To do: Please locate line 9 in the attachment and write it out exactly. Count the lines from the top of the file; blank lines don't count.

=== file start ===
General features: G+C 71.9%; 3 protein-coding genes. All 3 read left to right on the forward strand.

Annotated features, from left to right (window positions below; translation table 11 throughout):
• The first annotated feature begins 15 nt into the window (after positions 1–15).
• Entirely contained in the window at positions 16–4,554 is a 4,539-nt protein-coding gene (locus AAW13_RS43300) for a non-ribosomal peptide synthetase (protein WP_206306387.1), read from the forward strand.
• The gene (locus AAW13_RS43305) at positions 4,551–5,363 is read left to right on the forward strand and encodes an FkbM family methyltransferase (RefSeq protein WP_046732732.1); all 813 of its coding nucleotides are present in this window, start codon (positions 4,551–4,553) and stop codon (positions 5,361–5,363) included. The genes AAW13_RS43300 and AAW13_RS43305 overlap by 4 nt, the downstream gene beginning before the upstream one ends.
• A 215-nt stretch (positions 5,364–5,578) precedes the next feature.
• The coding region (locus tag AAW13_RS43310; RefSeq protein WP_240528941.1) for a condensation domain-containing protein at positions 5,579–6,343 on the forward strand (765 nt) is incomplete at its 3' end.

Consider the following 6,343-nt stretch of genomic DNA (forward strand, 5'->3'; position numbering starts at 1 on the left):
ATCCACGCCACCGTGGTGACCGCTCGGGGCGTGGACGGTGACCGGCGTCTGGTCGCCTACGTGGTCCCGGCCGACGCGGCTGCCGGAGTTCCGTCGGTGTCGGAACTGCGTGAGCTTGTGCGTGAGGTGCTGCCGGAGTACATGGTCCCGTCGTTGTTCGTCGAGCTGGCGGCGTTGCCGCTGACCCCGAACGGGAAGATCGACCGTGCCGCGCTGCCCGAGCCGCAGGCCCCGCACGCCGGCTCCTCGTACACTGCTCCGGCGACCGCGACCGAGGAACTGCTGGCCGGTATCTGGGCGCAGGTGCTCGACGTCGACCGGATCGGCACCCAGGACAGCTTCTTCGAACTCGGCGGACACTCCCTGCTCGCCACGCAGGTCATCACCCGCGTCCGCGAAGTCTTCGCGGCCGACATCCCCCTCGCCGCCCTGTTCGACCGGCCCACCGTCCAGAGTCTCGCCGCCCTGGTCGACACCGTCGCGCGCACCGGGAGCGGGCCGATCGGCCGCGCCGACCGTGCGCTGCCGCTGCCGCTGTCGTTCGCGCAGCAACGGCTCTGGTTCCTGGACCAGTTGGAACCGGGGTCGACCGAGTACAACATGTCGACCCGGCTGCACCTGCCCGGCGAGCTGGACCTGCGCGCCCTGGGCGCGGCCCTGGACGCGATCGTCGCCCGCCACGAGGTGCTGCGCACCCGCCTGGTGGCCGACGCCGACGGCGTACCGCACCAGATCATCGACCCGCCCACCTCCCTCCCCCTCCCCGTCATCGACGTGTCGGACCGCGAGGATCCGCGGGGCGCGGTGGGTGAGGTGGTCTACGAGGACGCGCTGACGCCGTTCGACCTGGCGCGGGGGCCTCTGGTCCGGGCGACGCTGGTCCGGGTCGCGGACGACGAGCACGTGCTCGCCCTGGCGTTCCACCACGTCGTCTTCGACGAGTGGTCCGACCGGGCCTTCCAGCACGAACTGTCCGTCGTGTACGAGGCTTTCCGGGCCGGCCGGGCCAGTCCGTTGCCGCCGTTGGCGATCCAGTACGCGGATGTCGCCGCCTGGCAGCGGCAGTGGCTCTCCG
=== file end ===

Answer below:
ATCCACGCCACCGTGGTGACCGCTCGGGGCGTGGACGGTGACCGGCGTCTGGTCGCCTACGTGGTCCCGGCCGACGCGGCTGCCGGAGTTCCGTCGGTGTCGGAACTGCGTGAGCTTGTGCGTGAGGTGCTGCCGGAGTACATGGTCCCGTCGTTGTTCGTCGAGCTGGCGGCGTTGCCGCTGACCCCGAACGGGAAGATCGACCGTGCCGCGCTGCCCGAGCCGCAGGCCCCGCACGCCGGCTCCTCGTACACTGCTCCGGCGACCGCGACCGAGGAACTGCTGGCCGGTATCTGGGCGCAGGTGCTCGACGTCGACCGGATCGGCACCCAGGACAGCTTCTTCGAACTCGGCGGACACTCCCTGCTCGCCACGCAGGTCATCACCCGCGTCCGCGAAGTCTTCGCGGCCGACATCCCCCTCGCCGCCCTGTTCGACCGGCCCACCGTCCAGAGTCTCGCCGCCCTGGTCGACACCGTCGCGCGCACCGGGAGCGGGCCGATCGGCCGCGCCGACCGTGCGCTGCCGCTGCCGCTGTCGTTCGCGCAGCAACGGCTCTGGTTCCTGGACCAGTTGGAACCGGGGTCGACCGAGTACAACATGTCGACCCGGCTGCACCTGCCCGGCGAGCTGGACCTGCGCGCCCTGGGCGCGGCCCTGGACGCGATCGTCGCCCGCCACGAGGTGCTGCGCACCCGCCTGGTGGCCGACGCCGACGGCGTACCGCACCAGATCATCGACCCGCCCACCTCCCTCCCCCTCCCCGTCATCGACGTGTCGGACCGCGAGGATCCGCGGGGCGCGGTGGGTGAGGTGGTCTACGAGGACGCGCTGACGCCGTTCGACCTGGCGCGGGGGCCTCTGGTCCGGGCGACGCTGGTCCGGGTCGCGGACGACGAGCACGTGCTCGCCCTGGCGTTCCACCACGTCGTCTTCGACGAGTGGTCCGACCGGGCCTTCCAGCACGAACTGTCCGTCGTGTACGAGGCTTTCCGGGCCGGCCGGGCCAGTCCGTTGCCGCCGTTGGCGATCCAGTACGCGGATGTCGCCGCCTGGCAGCGGCAGTGGCTCTCCG